George Sugarman

Pedestals lift and protect sculptures, guarding them from the clumsy and the clumsy from them. But pedestals, besides signaling “beware” or “look,” tend to enforce a false unity. Why must sculpture, unlike life, be so self-contained? Beginning in the early ’60s, sculpture came down off its pedestal. Some give credit to Anthony Caro for this move; a rougher, more dramatic, and perhaps more influential leap was accomplished almost simultaneously by a yet-underacknowledged American, George Sugarman. Doing away with the pedestal and its traditional distancing may have been a notion whose time had come; sculpture needed more space. Suggestions of endlessness, whether mathematical and geometrical as in Minimalism or organic as in Sugar-man’s bright sprawls, needed room. When Minimalism emerged—removing the statues and leaving their pedestals at center stage, as wits of the time put it—Sugarman had already been exploring “depedestalization” on his own. According to the chronology in the show’s catalogue, Sugarman did his first “floor sculpture” in 1953.

This retrospective, including such works as the unpainted Six Forms in Pine, 1959, the masterful polychrome “field” sculptures of the mid-’60s, outdoor works in metal, and the more recent collage reliefs, made it clear that Sugarman is due for a re-evaluation. Seeing Sugarman’s Inscape, 1964, and Two in One, 1966, again—Inscape with its loopy, chainlike sprawl and Two in One with its V-like lineup of lyrical forms—was a reminder of how adventurous Sugarman’s inventiveness was, how daring and ahead of its time. These two floor sculptures in particular now have the look of masterpieces. What happened? Did the artist, already in his fifties then and with a Carnegie Prize under his belt, not have the right art dealers, the right critical backing? It is still amazing that neither piece is on permanent display in a major museum. Yet one suspects that this benign or notso-benign neglect was caused by nothing more conspiratorial than an unaccepting hegemony of taste. In the ’60s the strictly geometric was having its day; Sugarman’s forms are usually curvaceous, squiggly, and jazzy.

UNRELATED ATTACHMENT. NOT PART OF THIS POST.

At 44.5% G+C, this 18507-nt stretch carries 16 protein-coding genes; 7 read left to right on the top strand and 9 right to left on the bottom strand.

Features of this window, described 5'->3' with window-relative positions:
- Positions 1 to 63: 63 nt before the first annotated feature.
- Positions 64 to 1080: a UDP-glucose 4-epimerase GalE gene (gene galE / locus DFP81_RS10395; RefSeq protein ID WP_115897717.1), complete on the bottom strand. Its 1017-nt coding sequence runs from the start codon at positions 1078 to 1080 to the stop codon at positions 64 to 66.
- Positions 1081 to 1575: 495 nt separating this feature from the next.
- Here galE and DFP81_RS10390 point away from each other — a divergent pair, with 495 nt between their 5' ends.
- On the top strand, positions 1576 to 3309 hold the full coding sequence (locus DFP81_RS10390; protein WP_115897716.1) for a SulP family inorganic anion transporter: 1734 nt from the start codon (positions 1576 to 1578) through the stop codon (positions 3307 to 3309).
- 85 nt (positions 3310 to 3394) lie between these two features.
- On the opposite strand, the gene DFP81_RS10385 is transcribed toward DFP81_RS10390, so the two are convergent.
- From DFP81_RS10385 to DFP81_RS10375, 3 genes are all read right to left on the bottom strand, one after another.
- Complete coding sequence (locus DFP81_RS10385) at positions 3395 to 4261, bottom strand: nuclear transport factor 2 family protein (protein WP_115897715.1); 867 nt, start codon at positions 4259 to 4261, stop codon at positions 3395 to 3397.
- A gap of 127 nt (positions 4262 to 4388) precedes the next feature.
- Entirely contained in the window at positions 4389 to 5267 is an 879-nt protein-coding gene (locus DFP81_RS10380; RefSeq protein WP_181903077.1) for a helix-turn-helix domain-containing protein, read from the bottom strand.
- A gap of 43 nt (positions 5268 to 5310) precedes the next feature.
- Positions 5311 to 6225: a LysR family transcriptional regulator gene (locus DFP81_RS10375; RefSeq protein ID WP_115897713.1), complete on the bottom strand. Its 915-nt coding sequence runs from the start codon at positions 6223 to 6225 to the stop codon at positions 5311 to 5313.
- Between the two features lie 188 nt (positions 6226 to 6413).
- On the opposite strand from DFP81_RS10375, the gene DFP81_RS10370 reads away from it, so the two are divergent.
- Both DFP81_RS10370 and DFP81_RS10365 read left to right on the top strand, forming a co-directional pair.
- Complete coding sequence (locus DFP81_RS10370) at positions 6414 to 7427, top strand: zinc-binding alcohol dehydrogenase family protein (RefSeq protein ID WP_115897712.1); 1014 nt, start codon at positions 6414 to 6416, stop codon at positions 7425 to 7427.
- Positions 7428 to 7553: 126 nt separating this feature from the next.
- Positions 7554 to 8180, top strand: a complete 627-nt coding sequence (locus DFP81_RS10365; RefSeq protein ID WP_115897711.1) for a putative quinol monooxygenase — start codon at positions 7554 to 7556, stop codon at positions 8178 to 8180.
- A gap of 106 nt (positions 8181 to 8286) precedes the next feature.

To make matters worse—or, in retrospect, better—Sugarman painted his laminated wood forms with smooth skins of bright color, “truth to materials” be damned. Not only was Sugarman a pioneer of depedestalization, he was also a pioneer of the reintroduction of polychrome sculpture. He did not paint the disparate forms of his floor sculptures a unifying monochrome, but instead used a bright and varied palette to separate the components of his scattered lineups and tense romps across the floor. He was also able to free sculpture from its bias toward the upright figure, proposing instead a kind of Stuart Davis landscape of intuitively related but not always joined forms. There is nothing insouciant or lax about his handling of horizontal space, as often happened when Minimalism branched out or off into so-called anti-form piles and spreads of unadulterated or mixed materials. Sugarman’s sculptural components—partial progressions, sinewy lumps, alphabets of color—are held together by arbitrary acts of will and an elusive logic which escapes analysis yet energizes and enlivens an area that is more a zone or a place than a negative space.

In the ’70s Sugarman shifted gears, abandoned wood, and began to work on outdoor metal sculptures. Some years from now, will these look as advanced, by virtue of hindsight, as his floor sculptures do now? Sugarman’s work is sometimes seen as a predecessor of the new Decorative Art, but, more important in the long run, he is an artist who has remained above fads and fashions—committed to his own explorations, whether or not they coincide with larger trends. Not everything he has ever made is entirely “successful”; the awkwardness of some works can be hard to take, but it makes his struggle visible. It is very difficult indeed to make something that is not like anything seen before, yet several times Sugarman has managed to do just this.

Apparently Sugarman considers himself a formalist, which is an odd self-designation for someone whose works are so exuberant and sometimes witty, sometimes poetic. Perhaps, in trying to come to grips with Sugarman’s “formalism,” we will have to redefine this usually deadening term. Form that denies reference to figuration may have its own music—isn’t that its goal?—but everyone knows that music, although abstract, has meaning.

John Perreault